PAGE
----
Global military expenditure rose 2.6% last year. The U.S. and China outspend the rest of the world.
Taiwan and China’s Military Buildup: Part 4 of Election ’08 and the Challenge of China
Two-way trade between Taiwan and China exceeded $100 billion last year and more than one million people from Taiwan are living and working in China. Nonetheless, the Taiwan issue continues to loom large in U.S.-China relations. It and China's efforts to expand and strength its military are the focus of the fourth segment in the USC U.S.-China Institute's documentary on the 2008 election and U.S.-China ties.
Taiwan is routinely cited by Chinese as one of the issues most likely to produce conflict between the U.S. and China. The U.S. supplies weapons to Taiwan’s military, but the American government has firmly opposed any Taiwan declaration of independence. The U.S. calls on the officials on both sides of the strait to work collaboratively towards a peaceful and enduring resolution of Taiwan’s status. Since the end of U.S.-Taiwan relations, Taiwan has become a thriving democracy. Ma Ying-jeou became president of Taiwan on May 20, 2008 and has pledged to work towards better ties with the mainland.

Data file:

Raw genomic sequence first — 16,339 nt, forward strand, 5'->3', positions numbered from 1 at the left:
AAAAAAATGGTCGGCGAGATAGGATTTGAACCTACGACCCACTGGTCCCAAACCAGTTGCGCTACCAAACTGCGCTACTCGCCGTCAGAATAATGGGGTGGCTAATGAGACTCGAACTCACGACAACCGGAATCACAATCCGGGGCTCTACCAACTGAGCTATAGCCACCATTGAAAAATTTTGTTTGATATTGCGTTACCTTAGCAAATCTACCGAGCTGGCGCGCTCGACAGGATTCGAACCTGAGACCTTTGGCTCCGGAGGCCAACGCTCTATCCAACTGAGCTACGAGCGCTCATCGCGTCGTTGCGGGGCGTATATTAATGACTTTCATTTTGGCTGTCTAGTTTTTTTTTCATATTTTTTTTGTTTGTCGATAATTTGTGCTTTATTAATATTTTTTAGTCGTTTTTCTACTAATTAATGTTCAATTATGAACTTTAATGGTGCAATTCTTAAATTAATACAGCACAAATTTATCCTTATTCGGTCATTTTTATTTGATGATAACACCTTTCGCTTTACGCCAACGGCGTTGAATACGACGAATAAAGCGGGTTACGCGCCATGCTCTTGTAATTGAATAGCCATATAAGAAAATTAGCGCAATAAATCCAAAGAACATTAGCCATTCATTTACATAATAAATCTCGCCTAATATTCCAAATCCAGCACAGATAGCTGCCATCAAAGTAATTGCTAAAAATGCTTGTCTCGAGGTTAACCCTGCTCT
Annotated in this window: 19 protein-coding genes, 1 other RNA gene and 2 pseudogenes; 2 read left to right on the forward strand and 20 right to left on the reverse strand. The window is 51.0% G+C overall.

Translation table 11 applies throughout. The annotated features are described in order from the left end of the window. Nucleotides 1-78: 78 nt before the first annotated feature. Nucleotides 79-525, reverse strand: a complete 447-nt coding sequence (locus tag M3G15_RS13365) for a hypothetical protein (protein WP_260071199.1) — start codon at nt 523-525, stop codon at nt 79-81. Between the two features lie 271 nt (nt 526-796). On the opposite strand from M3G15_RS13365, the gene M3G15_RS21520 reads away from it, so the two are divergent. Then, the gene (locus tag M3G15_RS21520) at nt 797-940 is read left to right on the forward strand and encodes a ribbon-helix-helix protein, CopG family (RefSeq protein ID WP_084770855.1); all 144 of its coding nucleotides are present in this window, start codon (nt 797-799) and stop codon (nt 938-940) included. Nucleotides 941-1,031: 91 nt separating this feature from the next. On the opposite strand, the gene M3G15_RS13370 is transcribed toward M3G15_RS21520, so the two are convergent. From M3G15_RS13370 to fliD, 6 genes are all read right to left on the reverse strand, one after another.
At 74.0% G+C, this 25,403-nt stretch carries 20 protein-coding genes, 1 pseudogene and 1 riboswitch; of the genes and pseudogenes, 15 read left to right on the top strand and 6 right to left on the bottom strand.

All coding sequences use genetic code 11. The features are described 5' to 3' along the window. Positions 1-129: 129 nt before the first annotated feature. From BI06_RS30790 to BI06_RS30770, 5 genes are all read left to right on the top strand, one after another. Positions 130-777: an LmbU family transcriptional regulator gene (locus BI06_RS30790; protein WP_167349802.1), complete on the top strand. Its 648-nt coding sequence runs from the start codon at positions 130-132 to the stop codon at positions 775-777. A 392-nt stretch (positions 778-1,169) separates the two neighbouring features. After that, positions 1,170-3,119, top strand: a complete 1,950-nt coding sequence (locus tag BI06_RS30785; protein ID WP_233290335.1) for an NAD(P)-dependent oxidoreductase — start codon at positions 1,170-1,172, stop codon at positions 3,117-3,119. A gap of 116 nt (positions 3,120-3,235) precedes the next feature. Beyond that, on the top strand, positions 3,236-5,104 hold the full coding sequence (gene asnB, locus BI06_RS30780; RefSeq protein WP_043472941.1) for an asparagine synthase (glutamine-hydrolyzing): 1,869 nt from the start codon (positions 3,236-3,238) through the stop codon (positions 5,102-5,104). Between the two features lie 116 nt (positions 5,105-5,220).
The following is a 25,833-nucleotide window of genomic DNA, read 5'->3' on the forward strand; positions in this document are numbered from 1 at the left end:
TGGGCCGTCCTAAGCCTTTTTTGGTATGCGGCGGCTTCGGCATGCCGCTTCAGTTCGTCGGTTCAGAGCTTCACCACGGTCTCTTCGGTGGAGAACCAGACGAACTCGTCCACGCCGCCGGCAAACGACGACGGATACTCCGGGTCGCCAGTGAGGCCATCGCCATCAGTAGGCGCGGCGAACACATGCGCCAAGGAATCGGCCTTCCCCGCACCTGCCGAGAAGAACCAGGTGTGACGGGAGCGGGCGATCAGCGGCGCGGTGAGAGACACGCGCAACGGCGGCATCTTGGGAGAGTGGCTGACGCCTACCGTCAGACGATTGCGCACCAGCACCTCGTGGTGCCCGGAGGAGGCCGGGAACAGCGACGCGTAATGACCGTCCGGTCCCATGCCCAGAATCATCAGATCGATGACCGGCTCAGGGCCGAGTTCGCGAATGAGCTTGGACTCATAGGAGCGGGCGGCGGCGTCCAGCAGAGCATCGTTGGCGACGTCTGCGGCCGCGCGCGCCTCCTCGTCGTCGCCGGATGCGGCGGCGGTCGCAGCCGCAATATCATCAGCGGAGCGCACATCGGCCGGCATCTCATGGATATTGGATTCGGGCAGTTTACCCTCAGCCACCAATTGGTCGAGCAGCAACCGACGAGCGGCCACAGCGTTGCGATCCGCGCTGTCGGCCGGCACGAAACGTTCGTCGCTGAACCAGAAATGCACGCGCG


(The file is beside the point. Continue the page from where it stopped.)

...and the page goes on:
This video is also available on the USCI YouTube Channel.
Speakers in this segment include:
Jeffrey Bader, director, John Thornton China Center, Brookings Institution and advisor to Barack Obama; former Deputy Assistant Secretary of State for East Asia, Director of Asian Affairs, National Security Council, Assistant Trade Representative for China, Hong Kong, and Taiwan
Dan Blumenthal, fellow, American Enterprise Institute and advisor to John McCain; former Vice Chairman, U.S.-China Economic and Security Review Commision, country director for China and Taiwan, Office of the Secretary of Defense
Kenneth Lieberthal, professor, University of Michigan and advisor to Barack Obama; former Senior Director for Asia, National Security Council
Clark T. Randt, Jr. , U.S. Ambassador to China
J. Stapleton Roy, managing director, Kissinger Associates and director of the Kissinger Institute on China and the United States at the Woodrow Wilson Center, former Ambassador to China and Assistant Secretary of State for Intelligence and Research
Michael Swaine, senior associate, Carnegie Endowment for International Peace; former chair and director of the RAND Center for Asia-Pacific Policy
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USCI and US-China Today Articles
Please contact Clayton Dube at the USC U.S.-China Institute (1-213-821-4382 or email@example.com) with questions about the documentary and its themes or screening inquiries. The documentary is also available at the USC U.S.-China Institute’s channel at YouTube.
Eric Heikkila's new book look sat how the rise of China alters the context in which the broad spectrum of policies in the United States should be assessed.